This summer, Dr. Keith Elder, a professor and professional in the field of public health from Birmingham, Alabama, will succeed Debbie Norris as provost and executive vice president.
Elder currently serves as the program director for the Samford University School of Public Health, a program he founded four years ago in July 2016 to teach students how to “address health on a larger scale and view larger issues from a population perspective.” He completed his undergraduate and master’s degrees at the University of Alabama – Birmingham, and received his Ph.D. from the University of Maryland, Baltimore County. His worldview is at once macroscopic and microscopic, focusing on bigger issues and the smaller individuals impacted in consequence.
He was born in Troy, Alabama the youngest of 17 children. He grew up in a single-parent home since the third grade, when his father died. Growing up mostly poor, Elder realized “education is the great equalizer,” and decided to pursue higher education as a way to improve himself and give back to his community. A desire to help individuals from similar backgrounds led him to study public health. “A common theme of my work,” said Elder, “is improving the health of groups and improving how they access their healthcare.” He’s done that for more than 16 years, researching and finding solutions for inconsistencies in the healthcare system and helping individuals from lower-income backgrounds live healthier lives through long-term care and easier access to medical attention.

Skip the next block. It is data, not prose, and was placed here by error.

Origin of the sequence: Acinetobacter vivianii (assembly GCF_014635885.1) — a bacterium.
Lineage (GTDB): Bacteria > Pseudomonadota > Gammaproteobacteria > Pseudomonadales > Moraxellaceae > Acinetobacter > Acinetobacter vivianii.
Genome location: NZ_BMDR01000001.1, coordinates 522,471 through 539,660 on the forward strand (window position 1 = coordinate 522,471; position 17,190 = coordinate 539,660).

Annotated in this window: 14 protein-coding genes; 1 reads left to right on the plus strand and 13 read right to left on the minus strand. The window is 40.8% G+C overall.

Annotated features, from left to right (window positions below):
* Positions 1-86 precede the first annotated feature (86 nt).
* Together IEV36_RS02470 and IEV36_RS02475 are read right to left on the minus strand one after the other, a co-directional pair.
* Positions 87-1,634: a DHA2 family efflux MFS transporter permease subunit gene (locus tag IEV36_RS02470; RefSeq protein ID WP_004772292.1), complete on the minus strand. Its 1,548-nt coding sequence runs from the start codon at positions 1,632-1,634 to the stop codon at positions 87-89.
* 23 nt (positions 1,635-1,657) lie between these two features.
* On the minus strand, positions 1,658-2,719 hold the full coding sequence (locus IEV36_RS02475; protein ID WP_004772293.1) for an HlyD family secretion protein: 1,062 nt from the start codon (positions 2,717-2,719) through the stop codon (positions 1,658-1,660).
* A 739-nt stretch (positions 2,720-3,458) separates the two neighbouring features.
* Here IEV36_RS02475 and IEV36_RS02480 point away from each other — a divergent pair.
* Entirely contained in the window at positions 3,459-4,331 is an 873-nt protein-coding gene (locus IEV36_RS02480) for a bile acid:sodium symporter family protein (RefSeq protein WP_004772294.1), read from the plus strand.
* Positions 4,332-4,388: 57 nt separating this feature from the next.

But his worldview isn’t limited to the field of public health. Elder applies his focus on the big and little picture to student success. “I really enjoyed teaching and I really enjoyed helping students,” Elder recalled of the final days of his doctoral study, when he worked part-time as a graduate assistant teaching classes alongside his professors.
His professors noticed his love, too, and encouraged him to enter academia. Dr. Nancy Miller, his dissertation advisor, and Freeman Hrabowski, the president of the University of Maryland, Baltimore County, “have provided constant mentorship,” according to Elder, and helped make his decision easier.
Elder has taught at universities across the country since 2000. Motivated by his belief in the levelling power of education, Elder has, in turn, motivated his students to “realize their full potential” and equipped them to be their best selves in their personal and professional lives. “That’s what’s kept me in academia,” he said, explaining his love for receiving phone calls from former students and maintaining connections with them after the tassel has been turned.
That, in a nutshell, is what Elder hopes to do as provost and executive vice president at MC. He admired the mission statement’s dedication to academic and Christian excellence, and said, “The more I learned about MC, the more I saw myself as a fit.” He especially admires the opportunity for personal relationships between students and professors and hopes to use his experience to enhance that opportunity further.
“Today more than ever,” Elder said, “students and faculty need to know they’re connected to something more than themselves” — to be specific, community with each other and with God.
“The primary focus of a college is the students,” Elder said, “That’s what drives us, and that’s what drives me.”
(Photo Credits: MC Office of Public Relations)